Innovation & Design

The 'Inglourious' Decline of Miramax Films


The fall of once-mighty Miramax has to do with Disney's failure to understand the business of innovation

Miramax Films is dying. The onetime Oscar darling, which produced best picture nominees for 12 straight years, didn't win a single Academy Award last year. This year it didn't warrant a nomination. And in January, Disney (DIS) ceased Miramax's independent administrative, marketing, and distribution functions and closed its offices in New York and Los Angeles. It's a shocking fall for the studio, a decline that can teach us a lot about innovation and about the way in which companies inadvertently drive out that which they so desperately seek. Executives all want more innovation. They also do all they can to kill it. Disney bought Miramax in 1993, when the upstart producer and distributor had a few word-of-mouth hits such as The Crying Game and Sex, Lies and Videotape to its credit. Disney provided some much-needed cash and stability, while Miramax founders Bob and Harvey Weinstein provided the innovation. The combination worked. On the strength of Disney's money and Harvey's legendary golden gut, Miramax became one of the most influential studios in Hollywood. Ousting the Weinsteins

But by 2005, Harvey's intuitive approach brought the studio into conflict with then-Disney CEO Michael Eisner. After a bad-tempered, public dispute over both creative and budgetary issues, the Weinsteins were out, Disney suit Daniel Battsek was in. Battsek, Eisner figured, could bring costs in line and operate in a much more reasoned, reliable way. And so he did, to ever diminishing returns. None of the Miramax films released since 2005 have come close to matching the box office grosses of hits such as Pulp Fiction (1994, $213 million worldwide) or Chicago (2002, $306 million worldwide). None has generated the kind of controversy-driven buzz of Trainspotting or Kids. And none has captivated the Academy of Motion Picture Arts & Sciences the way The English Patient (nine Oscars) or Shakespeare in Love (seven Oscars) did. The really interesting thing here is that the success of the Weinsteins' movies is neither mystical nor unexplainable. Nor is the failure of post-Weinstein Miramax. Miramax succeeded because Harvey developed a strategy for thinking about the movie industry while others fumbled. Miramax ultimately failed because Disney rejected Harvey's approach and didn't have anything with which to replace it. In the 1990s, Miramax developed a successful heuristic for producing hit movies—a way of thinking about the mystery of what audiences want to see—that gave the film house a better shot at success than the blind guesses of its peers. It wasn't a perfect process, but it gave the Weinsteins the confidence to choose films, pick winners, and move ahead. The nature of innovation is that we can never prove a new idea in advance of its implementation. But we can try to shorten the odds. And that's what Miramax did. Its biggest and most influential hits came when they took small risks on unproven filmmakers (Gus Van Sant, Quentin Tarantino, Kevin Smith) and hot-button topics (The Crying Game, Kids). The Weinsteins invested in young filmmakers—and gained loyalty in return. Tarantino, for instance, followed Harvey to The Weinstein Co. His latest film, Inglourious Basterds, is nominated for best picture at this year's Oscars, one of 13 nominations secured by The Weinstein Co. (tied for the most for any single studio). Scientific Approach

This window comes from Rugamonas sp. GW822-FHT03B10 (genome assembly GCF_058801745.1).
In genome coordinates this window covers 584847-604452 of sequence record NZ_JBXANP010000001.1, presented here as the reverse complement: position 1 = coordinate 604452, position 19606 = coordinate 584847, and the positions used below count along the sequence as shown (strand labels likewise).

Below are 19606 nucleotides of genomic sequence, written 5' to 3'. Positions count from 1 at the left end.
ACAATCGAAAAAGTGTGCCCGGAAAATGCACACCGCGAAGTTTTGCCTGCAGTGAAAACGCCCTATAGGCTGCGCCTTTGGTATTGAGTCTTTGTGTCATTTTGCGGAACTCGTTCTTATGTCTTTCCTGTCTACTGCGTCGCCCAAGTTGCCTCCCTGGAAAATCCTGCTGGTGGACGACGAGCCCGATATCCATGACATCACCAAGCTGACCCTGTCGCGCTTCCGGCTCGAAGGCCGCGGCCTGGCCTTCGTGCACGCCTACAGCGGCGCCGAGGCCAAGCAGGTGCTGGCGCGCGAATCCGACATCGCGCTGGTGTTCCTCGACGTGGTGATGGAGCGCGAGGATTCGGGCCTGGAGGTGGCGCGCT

Later, Miramax also began to invest in more expensive, prestigious films—but again, it appears they did so with some rules in mind, viewing the marketplace differently from their competitors. Other studios looked at the small successes of filmmakers such as James Ivory and Ismail Merchant (A Room with a View, Howards End) and did one of two things: dismissed them as dull, period, Oscar-bait corset pictures that would never make more than $20 million or tried to make their own dull, period, Oscar-bait corset pictures in hopes they would make $20 million. Miramax instead used the modest success of Merchant-Ivory films to build another heuristic: take material with a built-in audience, geared to women, then ditch the corsets to get men in to see the movie too. Miramax's biggest successes on this front were The English Patient, based on a Booker Award-winning novel, Shakespeare in Love, written by playwright Tom Stoppard and starring 1990s' It Girl Gwyneth Paltrow, and Chicago, based on the popular Broadway musical. All made a killing at the box office. Note: The nature of a heuristic is that it stops short of an absolute rule; it gives us a better shot at success but doesn't guarantee it. A heuristic is well enough formed to allow us to act on it, but may not be clear enough that we can fully articulate it to ourselves or others. And that may well be where the breakdown between the Weinsteins and Disney took place. Harvey didn't have an algorithm, a sure-fire mechanism for success. And as time went on, other studios copied the approach, diminishing the appearance of Harvey's unique vision. Why did Miramax fail when the Weinsteins left? Did the heuristics stop working? Maybe, but the evidence suggests that the new Miramax simply stopped using them. Battsek's job was to bring costs in line and produce more reliable results—a scientific management approach in an unscientific business. Miramax films released in 2009 included titles such as Adventureland, Cheri, and Everybody's Fine, movies that could have been released by any studio. Perhaps Eisner and Battsek simply assumed that Harvey had no method behind his madness—or, if he did, they couldn't figure out what it was. Other studios seem to have broken the code, though. Consider Focus Features, which has produced controversial (Brokeback Mountain, Milk) and prestige (Atonement) pictures and has taken gambles on unproven filmmakers (Sofia Coppola's Lost in Translation)—all to tremendous success. Perhaps even more than the Weinsteins' own The Weinstein Co., Focus is the new Miramax.